Classic Battlefield Modding Wikia

Exporting the AImesh in 3dsmax

by Dnamro

Understanding AImeshes
When you create a navmesh, the editor exports data for the terrain and all static objects. By default, the data for the static objects are their bounding boxes. This normally doesn't make for very good navmeshes, so there is a possibility to provide better information for these objects. This better information is a form of simplified collision mesh that are called AI meshes. The AI meshes have to be closed, not self intersecting, and non-manifold. The point is, if you want to have a custom object in your map and you don't want it to show up like a big rectangular hole, then you have to create an AI mesh for that object. This is also required if you want the object to be destroyable (like a bridge). The good news is that you can put any amount of detail into your AI mesh and hence it is possible to create navmeshes of the most complex of objects (it is just a matter of time).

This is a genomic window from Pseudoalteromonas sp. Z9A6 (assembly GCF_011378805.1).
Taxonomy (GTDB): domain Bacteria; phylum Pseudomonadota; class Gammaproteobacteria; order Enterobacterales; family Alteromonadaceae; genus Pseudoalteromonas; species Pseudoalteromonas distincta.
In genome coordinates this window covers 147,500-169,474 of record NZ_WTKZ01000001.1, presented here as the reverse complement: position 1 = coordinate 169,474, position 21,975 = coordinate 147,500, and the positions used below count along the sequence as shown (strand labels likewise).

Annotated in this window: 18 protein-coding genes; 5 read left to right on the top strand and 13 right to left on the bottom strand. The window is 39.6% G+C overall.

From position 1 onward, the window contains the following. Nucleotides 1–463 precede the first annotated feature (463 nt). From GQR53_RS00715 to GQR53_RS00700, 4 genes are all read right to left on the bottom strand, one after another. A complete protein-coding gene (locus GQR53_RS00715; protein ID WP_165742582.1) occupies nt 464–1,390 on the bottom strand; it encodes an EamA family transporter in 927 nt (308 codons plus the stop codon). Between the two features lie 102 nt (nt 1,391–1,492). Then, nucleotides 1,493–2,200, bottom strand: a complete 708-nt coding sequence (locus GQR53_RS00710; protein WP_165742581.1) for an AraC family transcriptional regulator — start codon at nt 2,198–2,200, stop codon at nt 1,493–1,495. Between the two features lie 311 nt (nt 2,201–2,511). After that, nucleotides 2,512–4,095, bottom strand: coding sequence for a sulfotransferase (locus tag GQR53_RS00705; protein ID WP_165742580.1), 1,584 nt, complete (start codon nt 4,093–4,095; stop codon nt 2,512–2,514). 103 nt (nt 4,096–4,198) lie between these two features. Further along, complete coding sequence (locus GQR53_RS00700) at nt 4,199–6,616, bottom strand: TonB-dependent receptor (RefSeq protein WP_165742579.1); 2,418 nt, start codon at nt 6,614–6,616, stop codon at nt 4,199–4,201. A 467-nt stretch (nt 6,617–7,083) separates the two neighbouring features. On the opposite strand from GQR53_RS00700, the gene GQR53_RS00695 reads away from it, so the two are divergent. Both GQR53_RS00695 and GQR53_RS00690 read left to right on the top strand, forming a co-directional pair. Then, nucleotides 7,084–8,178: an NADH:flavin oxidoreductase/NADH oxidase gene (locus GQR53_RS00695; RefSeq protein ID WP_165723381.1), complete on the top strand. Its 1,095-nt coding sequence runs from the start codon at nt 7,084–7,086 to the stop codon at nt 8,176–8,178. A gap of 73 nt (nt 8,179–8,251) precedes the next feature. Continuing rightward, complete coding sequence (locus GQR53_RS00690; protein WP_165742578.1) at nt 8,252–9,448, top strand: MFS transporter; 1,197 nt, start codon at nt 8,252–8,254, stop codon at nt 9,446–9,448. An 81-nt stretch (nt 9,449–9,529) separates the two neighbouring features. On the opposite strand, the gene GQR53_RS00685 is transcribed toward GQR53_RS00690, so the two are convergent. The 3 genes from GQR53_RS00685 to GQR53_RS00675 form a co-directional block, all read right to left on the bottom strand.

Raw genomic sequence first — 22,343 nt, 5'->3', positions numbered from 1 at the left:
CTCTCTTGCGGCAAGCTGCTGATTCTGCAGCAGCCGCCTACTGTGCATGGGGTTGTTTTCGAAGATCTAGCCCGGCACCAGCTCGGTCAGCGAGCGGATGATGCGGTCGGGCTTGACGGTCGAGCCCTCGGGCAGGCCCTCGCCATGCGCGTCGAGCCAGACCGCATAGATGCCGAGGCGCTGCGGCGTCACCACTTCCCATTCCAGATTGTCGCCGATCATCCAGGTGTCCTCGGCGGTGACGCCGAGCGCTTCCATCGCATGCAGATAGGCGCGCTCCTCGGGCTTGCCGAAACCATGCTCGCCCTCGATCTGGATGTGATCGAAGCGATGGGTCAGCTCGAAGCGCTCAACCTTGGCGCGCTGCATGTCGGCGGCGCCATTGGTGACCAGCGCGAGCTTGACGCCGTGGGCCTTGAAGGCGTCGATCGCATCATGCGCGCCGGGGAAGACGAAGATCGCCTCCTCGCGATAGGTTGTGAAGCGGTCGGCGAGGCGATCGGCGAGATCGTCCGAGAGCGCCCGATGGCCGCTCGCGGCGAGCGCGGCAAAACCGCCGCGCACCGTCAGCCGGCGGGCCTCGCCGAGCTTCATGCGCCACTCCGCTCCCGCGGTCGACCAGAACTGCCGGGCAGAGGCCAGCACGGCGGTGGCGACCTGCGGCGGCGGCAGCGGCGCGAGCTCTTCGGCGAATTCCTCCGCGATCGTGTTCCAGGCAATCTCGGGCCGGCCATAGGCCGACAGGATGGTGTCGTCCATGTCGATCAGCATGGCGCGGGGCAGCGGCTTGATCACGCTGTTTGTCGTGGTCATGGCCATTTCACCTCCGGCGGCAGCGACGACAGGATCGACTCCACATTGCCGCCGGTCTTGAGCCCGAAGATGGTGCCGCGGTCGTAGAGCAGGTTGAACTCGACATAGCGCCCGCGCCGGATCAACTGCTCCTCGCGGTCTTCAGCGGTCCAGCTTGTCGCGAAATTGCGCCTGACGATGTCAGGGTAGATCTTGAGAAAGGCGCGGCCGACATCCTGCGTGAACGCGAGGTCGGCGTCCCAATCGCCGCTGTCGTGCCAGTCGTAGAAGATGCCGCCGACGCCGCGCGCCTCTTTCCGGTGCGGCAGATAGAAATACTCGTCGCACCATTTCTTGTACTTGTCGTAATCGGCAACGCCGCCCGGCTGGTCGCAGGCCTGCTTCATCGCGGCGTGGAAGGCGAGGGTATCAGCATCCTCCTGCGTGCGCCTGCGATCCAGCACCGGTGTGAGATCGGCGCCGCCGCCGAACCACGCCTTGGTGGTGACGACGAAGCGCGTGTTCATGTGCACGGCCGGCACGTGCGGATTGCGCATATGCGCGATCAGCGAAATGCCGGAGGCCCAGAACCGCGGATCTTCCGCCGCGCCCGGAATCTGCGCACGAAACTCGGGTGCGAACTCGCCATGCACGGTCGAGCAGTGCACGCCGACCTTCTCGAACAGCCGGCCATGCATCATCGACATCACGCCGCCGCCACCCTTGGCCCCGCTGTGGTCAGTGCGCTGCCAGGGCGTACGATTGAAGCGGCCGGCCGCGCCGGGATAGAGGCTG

The Navmesh rules tutorial provides examples of what is not allowed in AImeshes. The same rules apply:

Navmesh rules

The AI mesh is the COL3 mesh. It should be an accurate model of the volume that makes the object. As stated earlier, it cannot be self intersecting, open, or manifold. You need to build a mesh and export it.

The Aimesh must also be a closed volume. If you filled the mesh with smoke between the polygons of the mesh, there should not be any openings for the smoke to escape. A cube is closed since it has polygons to keep that smoke inside it any way you turn it. A cube missing one side is not closed.

But when you say, "AImesh" you're not talking about the navmesh, you're talking about the collision mesh bounding box around objects that tells the bots that they can't go through that object, and have to navigate around it right? So if we just rebuild or make custom collision meshes on the static objects currently in game (such as the kubraDam wall) then when the navmesh generator goes to make a navmesh over it, it would then have a more detailed collision bounding mesh to get its data from? Or am I WAY off as usual? lol So what's the process? import the static object, build a more detailed col3 mesh around it, get it back in the game and let the navmesh generator do its magic? Or physically join the col3 mesh into the navmesh by hand in 3ds/maya? I'm still hazy on the requirements of such a process.